Grades of lung NETs

The grade of a lung neuroendocrine tumour (NET) gives doctors an idea of how the tumour might behave. There are 3 grades of lung NETs.

What is the grade of a tumour

Grading is a way of dividing tumour cells into groups based on how the cells look under the microscope. This gives your doctor an idea of how quickly or slowly the tumour might grow and whether it’s likely to spread.

Grade 1

The cells look very like normal cells. They are also called low grade or well differentiated. Differentiation means how developed or mature a cell is. Cancer cells are not as mature as normal cells.

Grade 1 tumours are usually slow growing and less likely to spread.

Typical carcinoid (TC) is a low grade or well differentiated lung NET.

Grade 2

The cells look more abnormal. They behave somewhere between low grade and high grade tumours. This grade is also called moderately differentiated or intermediate grade.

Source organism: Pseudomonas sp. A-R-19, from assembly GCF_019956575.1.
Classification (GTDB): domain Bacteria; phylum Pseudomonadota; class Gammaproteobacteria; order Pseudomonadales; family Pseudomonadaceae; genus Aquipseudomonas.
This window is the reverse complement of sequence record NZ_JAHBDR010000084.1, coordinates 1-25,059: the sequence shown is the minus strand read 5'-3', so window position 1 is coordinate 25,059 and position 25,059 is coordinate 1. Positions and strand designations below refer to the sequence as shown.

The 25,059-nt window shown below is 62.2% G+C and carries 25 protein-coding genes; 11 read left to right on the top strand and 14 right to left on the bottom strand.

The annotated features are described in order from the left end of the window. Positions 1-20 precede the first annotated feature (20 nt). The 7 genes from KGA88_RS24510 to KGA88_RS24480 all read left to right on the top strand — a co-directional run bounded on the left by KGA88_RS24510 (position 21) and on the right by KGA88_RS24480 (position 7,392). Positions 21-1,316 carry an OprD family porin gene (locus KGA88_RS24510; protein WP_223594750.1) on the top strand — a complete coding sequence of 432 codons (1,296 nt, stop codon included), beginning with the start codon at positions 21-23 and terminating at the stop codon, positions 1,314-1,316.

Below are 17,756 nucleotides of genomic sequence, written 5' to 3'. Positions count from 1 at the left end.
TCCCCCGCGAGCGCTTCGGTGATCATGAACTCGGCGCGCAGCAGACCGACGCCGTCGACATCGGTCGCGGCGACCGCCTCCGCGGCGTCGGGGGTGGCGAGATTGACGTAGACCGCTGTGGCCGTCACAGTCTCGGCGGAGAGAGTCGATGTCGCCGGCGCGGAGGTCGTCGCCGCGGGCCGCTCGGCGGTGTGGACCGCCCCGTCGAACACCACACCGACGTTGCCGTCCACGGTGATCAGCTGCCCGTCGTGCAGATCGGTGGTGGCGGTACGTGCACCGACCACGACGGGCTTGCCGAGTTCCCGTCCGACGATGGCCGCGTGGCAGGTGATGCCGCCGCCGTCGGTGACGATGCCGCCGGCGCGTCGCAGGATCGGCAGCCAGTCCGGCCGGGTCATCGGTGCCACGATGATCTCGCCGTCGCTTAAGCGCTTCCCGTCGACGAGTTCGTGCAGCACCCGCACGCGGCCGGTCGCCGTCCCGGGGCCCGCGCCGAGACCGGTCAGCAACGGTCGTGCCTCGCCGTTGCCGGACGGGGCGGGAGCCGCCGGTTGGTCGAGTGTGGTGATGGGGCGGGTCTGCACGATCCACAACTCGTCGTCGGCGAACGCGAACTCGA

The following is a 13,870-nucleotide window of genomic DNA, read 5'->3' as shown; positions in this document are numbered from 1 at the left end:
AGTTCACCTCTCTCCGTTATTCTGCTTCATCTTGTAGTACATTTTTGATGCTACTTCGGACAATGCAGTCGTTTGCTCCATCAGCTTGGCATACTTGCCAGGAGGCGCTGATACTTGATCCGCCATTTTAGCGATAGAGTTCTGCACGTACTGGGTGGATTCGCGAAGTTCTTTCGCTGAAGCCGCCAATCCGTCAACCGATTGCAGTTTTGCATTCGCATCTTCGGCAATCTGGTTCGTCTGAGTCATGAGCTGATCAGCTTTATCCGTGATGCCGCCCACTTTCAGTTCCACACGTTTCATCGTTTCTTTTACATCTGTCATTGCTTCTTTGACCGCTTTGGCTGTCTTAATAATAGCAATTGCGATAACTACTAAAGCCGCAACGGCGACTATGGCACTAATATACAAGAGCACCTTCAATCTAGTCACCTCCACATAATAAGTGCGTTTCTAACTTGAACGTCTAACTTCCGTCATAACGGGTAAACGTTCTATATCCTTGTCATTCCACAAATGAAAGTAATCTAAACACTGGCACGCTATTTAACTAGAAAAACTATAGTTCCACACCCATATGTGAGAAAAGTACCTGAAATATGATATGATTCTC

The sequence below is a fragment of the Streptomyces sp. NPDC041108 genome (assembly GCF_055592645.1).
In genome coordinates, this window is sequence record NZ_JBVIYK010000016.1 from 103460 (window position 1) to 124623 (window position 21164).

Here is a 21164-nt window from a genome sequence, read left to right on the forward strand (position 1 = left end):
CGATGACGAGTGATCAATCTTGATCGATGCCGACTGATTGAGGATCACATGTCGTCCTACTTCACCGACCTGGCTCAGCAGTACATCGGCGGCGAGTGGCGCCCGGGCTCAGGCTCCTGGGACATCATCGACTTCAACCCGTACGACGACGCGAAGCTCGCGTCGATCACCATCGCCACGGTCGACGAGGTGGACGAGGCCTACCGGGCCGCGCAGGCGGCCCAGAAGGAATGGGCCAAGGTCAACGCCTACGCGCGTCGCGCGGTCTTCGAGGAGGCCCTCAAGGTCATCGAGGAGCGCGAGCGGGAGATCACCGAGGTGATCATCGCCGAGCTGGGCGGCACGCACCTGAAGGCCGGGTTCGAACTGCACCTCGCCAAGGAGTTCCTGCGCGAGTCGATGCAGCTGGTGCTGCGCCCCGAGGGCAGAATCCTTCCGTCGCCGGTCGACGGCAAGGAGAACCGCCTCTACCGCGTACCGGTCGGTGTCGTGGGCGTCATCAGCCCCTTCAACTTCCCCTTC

Atypical carcinoid (AC) is an intermediate grade or moderately differentiated.

Grade 3

The cells look very abnormal. They tend to grow quickly and are more likely to spread. Grade 3 is also called poorly differentiated or high grade.

Large cell neuroendocrine cancer (LCNEC) and small cell lung cancer (SCLC) are high grade or poorly differentiated lung NETs.


Knowing the grade helps your doctor decide which treatment you need. Treatment also depends on:

  • the type of cell the NET started in
  • where the NET is
  • other health conditions you may have
Last reviewed: 
29 Mar 2021
Next review due: 
29 Mar 2024
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